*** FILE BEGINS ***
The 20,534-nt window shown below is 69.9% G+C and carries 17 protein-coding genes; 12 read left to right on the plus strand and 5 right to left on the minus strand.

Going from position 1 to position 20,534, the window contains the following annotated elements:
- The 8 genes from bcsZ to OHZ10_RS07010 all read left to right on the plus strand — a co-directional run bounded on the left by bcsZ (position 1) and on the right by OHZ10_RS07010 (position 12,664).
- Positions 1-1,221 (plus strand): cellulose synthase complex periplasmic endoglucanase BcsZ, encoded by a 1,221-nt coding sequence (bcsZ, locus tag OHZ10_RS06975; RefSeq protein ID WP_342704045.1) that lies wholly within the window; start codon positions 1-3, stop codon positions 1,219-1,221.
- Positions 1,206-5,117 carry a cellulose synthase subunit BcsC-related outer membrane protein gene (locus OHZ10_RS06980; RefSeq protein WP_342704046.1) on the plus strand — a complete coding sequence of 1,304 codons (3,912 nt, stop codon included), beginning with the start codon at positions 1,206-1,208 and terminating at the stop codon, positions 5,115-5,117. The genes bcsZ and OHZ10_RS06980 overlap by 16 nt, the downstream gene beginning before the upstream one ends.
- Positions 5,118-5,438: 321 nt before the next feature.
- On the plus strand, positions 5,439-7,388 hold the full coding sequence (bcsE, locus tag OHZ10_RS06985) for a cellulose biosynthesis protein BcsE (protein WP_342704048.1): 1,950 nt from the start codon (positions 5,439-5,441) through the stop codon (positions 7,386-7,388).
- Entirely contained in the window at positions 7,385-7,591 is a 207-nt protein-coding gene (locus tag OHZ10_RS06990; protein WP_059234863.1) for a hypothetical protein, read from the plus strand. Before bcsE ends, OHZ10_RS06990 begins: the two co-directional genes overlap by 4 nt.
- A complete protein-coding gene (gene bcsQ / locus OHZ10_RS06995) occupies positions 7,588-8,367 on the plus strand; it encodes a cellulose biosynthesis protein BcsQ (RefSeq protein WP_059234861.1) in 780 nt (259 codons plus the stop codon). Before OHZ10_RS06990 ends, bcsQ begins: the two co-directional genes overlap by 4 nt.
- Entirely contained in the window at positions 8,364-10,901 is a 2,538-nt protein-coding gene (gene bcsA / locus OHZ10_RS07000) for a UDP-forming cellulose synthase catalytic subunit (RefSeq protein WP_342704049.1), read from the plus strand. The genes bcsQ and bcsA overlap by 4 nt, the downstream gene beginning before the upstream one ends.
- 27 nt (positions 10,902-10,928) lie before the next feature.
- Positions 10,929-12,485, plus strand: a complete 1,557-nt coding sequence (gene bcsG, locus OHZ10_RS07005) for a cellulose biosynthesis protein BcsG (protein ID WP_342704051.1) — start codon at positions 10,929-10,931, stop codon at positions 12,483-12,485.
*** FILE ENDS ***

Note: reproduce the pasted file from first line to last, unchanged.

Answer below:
The 20,534-nt window shown below is 69.9% G+C and carries 17 protein-coding genes; 12 read left to right on the plus strand and 5 right to left on the minus strand.

Going from position 1 to position 20,534, the window contains the following annotated elements:
- The 8 genes from bcsZ to OHZ10_RS07010 all read left to right on the plus strand — a co-directional run bounded on the left by bcsZ (position 1) and on the right by OHZ10_RS07010 (position 12,664).
- Positions 1-1,221 (plus strand): cellulose synthase complex periplasmic endoglucanase BcsZ, encoded by a 1,221-nt coding sequence (bcsZ, locus tag OHZ10_RS06975; RefSeq protein ID WP_342704045.1) that lies wholly within the window; start codon positions 1-3, stop codon positions 1,219-1,221.
- Positions 1,206-5,117 carry a cellulose synthase subunit BcsC-related outer membrane protein gene (locus OHZ10_RS06980; RefSeq protein WP_342704046.1) on the plus strand — a complete coding sequence of 1,304 codons (3,912 nt, stop codon included), beginning with the start codon at positions 1,206-1,208 and terminating at the stop codon, positions 5,115-5,117. The genes bcsZ and OHZ10_RS06980 overlap by 16 nt, the downstream gene beginning before the upstream one ends.
- Positions 5,118-5,438: 321 nt before the next feature.
- On the plus strand, positions 5,439-7,388 hold the full coding sequence (bcsE, locus tag OHZ10_RS06985) for a cellulose biosynthesis protein BcsE (protein WP_342704048.1): 1,950 nt from the start codon (positions 5,439-5,441) through the stop codon (positions 7,386-7,388).
- Entirely contained in the window at positions 7,385-7,591 is a 207-nt protein-coding gene (locus tag OHZ10_RS06990; protein WP_059234863.1) for a hypothetical protein, read from the plus strand. Before bcsE ends, OHZ10_RS06990 begins: the two co-directional genes overlap by 4 nt.
- A complete protein-coding gene (gene bcsQ / locus OHZ10_RS06995) occupies positions 7,588-8,367 on the plus strand; it encodes a cellulose biosynthesis protein BcsQ (RefSeq protein WP_059234861.1) in 780 nt (259 codons plus the stop codon). Before OHZ10_RS06990 ends, bcsQ begins: the two co-directional genes overlap by 4 nt.
- Entirely contained in the window at positions 8,364-10,901 is a 2,538-nt protein-coding gene (gene bcsA / locus OHZ10_RS07000) for a UDP-forming cellulose synthase catalytic subunit (RefSeq protein WP_342704049.1), read from the plus strand. The genes bcsQ and bcsA overlap by 4 nt, the downstream gene beginning before the upstream one ends.
- 27 nt (positions 10,902-10,928) lie before the next feature.
- Positions 10,929-12,485, plus strand: a complete 1,557-nt coding sequence (gene bcsG, locus OHZ10_RS07005) for a cellulose biosynthesis protein BcsG (protein ID WP_342704051.1) — start codon at positions 10,929-10,931, stop codon at positions 12,483-12,485.